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Summary

Brooklyn Center is working with its partners and public stakeholders on updating the City’s current zoning code. Zoning codes outline the rules that determine what is allowed to be builtwhere it can be built, and how it should be situated on a piece of land. Every city has a zoning code, and it acts as the primary tool the City has in guiding the use of its land towards the greatest public good. 

The current Brooklyn Center Zoning code is several years old, and is largely understood as needing an update to better support the vibrancy of the City for all people.

The proposed code update will be more easily understood, while allowing for a greater diversity of land uses, reflecting public desires and needs. New categories proposed for Brooklyn Center’s zoning code will allow for development to be targeted around major transit stops, and the creation of more walkable neighborhood centers that offer neighborhood-serving places to visit, work, dine, and relax. 

To help guide the creation of these updates, the City created a Zoning Task Force, comprised of City residents and business owners. The task force is offering guidance and recommendations to the City and its partners while helping consider possible impacts of code changes. Check back soon for more details, including drafts of the zoning updates, and how these changes may impact the City. 

City Ordinance Updates

Brooklyn Center is also updating several supportive City ordinances that are either outdated and/or required by State lawThese ordinances include an updated Sign Ordinance, ratifying the Minnesota River Corridor Critical Area Program (MRCCA), and an updated Shoreland Ordinance. Like the zoning code updates, a series of meetings and targeted listening sessions have and will continue to be held to help shape the direction of each ordinance, while considering possible impacts. 

Sign Ordinance

Brooklyn Center’s updated Sign Ordinance is intended to provide improved clarity and ease of guidance around erecting or maintaining signs within the City. The Ordinance seeks to better promote the health, safety, welfare, and convenience of the public while supporting all constitutional free speech rights.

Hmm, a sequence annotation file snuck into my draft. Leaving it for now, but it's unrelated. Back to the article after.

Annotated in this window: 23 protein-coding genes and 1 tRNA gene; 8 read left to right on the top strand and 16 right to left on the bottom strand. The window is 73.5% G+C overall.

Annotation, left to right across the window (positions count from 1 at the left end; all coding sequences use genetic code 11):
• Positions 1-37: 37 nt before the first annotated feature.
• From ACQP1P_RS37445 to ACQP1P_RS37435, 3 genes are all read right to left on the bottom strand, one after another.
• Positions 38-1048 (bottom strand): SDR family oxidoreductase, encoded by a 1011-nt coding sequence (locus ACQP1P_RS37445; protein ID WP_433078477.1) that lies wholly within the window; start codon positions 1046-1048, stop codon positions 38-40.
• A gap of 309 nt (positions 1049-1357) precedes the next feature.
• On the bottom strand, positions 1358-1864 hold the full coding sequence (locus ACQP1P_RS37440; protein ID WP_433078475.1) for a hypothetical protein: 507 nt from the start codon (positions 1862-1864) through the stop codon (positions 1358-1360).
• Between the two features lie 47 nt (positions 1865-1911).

A draft sign ordinance can be read here.

MRCCA

To protect its local water resources, while ensuring compliance with all state laws, the City will soon be ratifying the Minnesota River Corridor Critical Area Program (MRCCA) ordinance. MRCCA is a state, regional, and local protective guideline, applied to a 71 mile stretch of the Mississippi River. MRCCA provides development standards and criteria along the River, with the goal of protecting water quality and natural habitats. These guidelines were created by the MN Department of Natural Resources (DNR) and requires that each of the 25 metro cities and townships within the MRCCA boundary create and pass MRCCA ordinance. Because of this, the City has limited capacity to adjust and customize requirements beyond what is outlined in state law. 

Additional information for property owners and those along or near the River can be found on the MN DNR website, or the Friends of Mississippi River MRCCA page. 

The links below provide more information on the MRCCA and possible impacts for Brooklyn Center :

*No ordinance has yet been adopted by the City Council. Check back soon for a draft of Brooklyn Center’s MRCCA Ordinance.

Shoreland Ordinance

The other water resource ordinance is an update to the City’s Shoreland Ordinance, to bring it into compliance with State law. The city’s Shoreland Ordinance, which is guided by state statue, creates development provisions around bodies of water while outlining guidance tools for future development, while protecting ecological, recreational, and economic values. These guidelines, also managed by the MN DNR, are established based on the type and classification of the body of water, and impact property owners who own land on or near a body of water. Like the MRCCA ordinance, the City has limited capacity to adjust and customize requirements beyond what is outlined in state law. 

Additional information for property owners and those along or near the River can be found on the MN DNR website. 

*No ordinance has yet been adopted by the City Council. Check back soon for a draft of Brooklyn Center’s Shoreland Ordinance.